I often get the sense when I stand up on the pulpit, especially during the High Holy Days, that I am an entertainer.

As I get up, people settle into their chairs, lean back and seem to say, “OK Rabbi, inspire me!”

A good drosha is perceived as one that either entertains or inspires, rather than teaches or challenges. It’s similar to a trip to the dentist, where a good visit is described as one that wasn’t too painful.

But is that the job of the Rabbi?

Let’s put aside the entertainment component − which is definitely a great tool in a Rabbinic shed as I think we would all agree that it is not the Rabbi’s role to entertain. But is it reasonable to expect the Rabbi to inspire his congregation?

Yes and no.

Yes, because the Rabbi should be a living role model of Judaism. His enthusiasm for Jewish life and values should be evident not only in his sermons and shiurim, but in his very disposition and character. People should want to emulate his lifestyle or at least improve on their own as a result of interacting with the Rabbi. This part of the Rabbinic role is very difficult, but the success or failure of a Rabbi’s performance depends heavily on his ability to fulfil it.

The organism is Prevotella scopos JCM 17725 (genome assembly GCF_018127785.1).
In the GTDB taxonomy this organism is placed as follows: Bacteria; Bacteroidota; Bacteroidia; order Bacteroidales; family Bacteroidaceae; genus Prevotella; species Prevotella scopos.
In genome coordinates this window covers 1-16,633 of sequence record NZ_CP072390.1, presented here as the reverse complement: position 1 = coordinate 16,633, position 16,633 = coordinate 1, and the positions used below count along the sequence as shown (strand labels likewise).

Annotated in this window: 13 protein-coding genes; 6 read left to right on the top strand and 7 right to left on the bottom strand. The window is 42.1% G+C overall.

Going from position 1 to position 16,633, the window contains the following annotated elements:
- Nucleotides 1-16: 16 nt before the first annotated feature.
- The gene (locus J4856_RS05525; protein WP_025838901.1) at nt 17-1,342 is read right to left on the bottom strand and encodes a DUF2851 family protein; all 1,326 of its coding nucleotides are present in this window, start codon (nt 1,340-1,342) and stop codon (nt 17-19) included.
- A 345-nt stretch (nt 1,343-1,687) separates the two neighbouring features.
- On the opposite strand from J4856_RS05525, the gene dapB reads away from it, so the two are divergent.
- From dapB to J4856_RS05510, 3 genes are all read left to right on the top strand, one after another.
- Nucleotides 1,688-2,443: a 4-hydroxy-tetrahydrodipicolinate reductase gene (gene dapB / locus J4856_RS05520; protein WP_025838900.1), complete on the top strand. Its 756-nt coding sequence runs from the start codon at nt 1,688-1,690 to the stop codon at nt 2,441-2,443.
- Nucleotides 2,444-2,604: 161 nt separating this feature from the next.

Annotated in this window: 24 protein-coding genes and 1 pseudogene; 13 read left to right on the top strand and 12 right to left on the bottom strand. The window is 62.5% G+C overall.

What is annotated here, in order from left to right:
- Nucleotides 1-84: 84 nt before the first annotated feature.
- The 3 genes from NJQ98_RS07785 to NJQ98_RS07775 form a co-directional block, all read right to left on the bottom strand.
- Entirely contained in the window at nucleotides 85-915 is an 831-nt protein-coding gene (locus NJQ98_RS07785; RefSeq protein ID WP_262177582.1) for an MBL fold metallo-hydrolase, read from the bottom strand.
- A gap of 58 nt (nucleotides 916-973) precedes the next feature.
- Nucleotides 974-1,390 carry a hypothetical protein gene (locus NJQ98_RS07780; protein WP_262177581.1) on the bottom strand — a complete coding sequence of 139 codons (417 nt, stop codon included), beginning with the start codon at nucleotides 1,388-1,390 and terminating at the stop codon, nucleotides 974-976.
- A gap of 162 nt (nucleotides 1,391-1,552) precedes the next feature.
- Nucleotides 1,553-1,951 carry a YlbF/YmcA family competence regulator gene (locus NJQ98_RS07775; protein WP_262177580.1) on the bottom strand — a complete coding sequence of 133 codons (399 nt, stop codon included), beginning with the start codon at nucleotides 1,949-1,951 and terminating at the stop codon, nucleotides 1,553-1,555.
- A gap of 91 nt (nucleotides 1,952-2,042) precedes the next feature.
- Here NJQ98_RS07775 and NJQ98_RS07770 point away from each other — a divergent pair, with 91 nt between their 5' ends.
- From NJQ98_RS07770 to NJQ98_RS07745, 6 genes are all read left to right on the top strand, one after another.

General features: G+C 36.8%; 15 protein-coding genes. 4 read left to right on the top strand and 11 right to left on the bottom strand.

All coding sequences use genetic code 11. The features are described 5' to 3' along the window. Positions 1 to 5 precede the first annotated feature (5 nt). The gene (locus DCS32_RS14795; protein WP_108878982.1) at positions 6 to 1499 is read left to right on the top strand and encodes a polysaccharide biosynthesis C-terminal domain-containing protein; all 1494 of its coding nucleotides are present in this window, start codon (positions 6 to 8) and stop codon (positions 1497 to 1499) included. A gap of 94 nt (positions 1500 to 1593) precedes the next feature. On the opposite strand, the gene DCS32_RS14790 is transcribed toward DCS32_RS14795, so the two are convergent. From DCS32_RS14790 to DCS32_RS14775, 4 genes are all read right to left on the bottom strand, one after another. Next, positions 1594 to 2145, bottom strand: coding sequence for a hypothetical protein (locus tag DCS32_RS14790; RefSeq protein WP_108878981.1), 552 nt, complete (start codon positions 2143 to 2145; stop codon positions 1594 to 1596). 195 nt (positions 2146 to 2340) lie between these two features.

No, because inspiration is a drug and the effect of a drug does not last forever; it wears off over time, often very quickly. The most rousing and stirring of sermons may move every listener to tears and hope for a better life, but an hour, day or week later the message has turned stale and the ‘performance’ forgotten.

Hillel asks, “If I am not for me then who will be for me?”

The 11th-century scholar Rabbeinu Yonah comments on this statement: “Because the motivation of others is only good for a short period of time…”

No sermon can change a person. No Shabbat Project can change a community. Only someone who chooses to take the inspiration and internalise it can really make any change.